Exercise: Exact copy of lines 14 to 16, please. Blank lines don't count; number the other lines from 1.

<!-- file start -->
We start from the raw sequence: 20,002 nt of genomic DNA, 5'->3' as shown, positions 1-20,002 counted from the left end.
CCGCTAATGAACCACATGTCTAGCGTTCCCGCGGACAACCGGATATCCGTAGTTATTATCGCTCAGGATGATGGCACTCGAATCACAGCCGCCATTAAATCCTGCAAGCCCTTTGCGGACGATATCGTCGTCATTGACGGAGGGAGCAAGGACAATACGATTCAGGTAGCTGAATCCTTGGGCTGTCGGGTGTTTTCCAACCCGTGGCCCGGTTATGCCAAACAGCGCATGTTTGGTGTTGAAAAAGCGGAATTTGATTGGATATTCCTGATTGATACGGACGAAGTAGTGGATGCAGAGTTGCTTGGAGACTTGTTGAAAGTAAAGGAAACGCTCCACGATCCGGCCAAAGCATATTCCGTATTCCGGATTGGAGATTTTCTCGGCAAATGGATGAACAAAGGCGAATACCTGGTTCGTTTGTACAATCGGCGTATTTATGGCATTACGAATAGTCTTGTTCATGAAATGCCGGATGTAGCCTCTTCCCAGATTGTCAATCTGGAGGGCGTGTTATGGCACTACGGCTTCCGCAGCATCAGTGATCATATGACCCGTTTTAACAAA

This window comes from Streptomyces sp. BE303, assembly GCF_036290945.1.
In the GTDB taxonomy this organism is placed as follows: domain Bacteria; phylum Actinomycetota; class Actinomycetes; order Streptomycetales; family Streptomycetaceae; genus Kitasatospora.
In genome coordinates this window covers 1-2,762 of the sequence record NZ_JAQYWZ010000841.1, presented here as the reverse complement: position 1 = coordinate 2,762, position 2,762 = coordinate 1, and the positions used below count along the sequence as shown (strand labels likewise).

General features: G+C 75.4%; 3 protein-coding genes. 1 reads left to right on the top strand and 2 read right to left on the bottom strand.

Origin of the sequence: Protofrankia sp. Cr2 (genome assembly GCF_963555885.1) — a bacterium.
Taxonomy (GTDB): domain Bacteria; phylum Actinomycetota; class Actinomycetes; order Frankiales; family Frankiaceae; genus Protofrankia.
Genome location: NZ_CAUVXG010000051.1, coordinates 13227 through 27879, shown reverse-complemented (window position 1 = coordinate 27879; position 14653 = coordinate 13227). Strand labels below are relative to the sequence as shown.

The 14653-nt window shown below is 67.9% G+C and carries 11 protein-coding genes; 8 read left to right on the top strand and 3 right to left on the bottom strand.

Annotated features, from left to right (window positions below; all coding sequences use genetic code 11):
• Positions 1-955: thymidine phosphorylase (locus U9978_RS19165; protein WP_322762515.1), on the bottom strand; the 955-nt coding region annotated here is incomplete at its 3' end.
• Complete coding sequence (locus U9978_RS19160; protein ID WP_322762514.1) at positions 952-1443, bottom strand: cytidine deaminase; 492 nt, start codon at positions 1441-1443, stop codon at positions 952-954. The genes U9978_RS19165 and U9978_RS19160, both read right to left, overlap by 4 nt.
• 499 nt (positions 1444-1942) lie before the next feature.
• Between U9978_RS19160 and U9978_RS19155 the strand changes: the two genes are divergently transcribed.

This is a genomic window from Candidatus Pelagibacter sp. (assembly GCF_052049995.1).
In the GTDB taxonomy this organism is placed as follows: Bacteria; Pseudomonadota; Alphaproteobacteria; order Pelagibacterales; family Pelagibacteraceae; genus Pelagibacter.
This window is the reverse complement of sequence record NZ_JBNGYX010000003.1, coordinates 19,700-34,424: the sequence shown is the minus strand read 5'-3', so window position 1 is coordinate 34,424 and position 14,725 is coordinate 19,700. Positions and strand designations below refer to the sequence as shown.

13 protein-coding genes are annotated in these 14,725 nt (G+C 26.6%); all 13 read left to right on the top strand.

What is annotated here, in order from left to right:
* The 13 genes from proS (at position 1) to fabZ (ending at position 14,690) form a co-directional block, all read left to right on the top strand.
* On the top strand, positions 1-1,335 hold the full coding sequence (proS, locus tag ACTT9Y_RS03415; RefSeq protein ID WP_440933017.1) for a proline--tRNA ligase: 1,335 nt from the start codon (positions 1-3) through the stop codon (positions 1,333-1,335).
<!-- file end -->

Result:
• 499 nt (positions 1444-1942) lie before the next feature.
• Between U9978_RS19160 and U9978_RS19155 the strand changes: the two genes are divergently transcribed.

This is a genomic window from Candidatus Pelagibacter sp. (assembly GCF_052049995.1).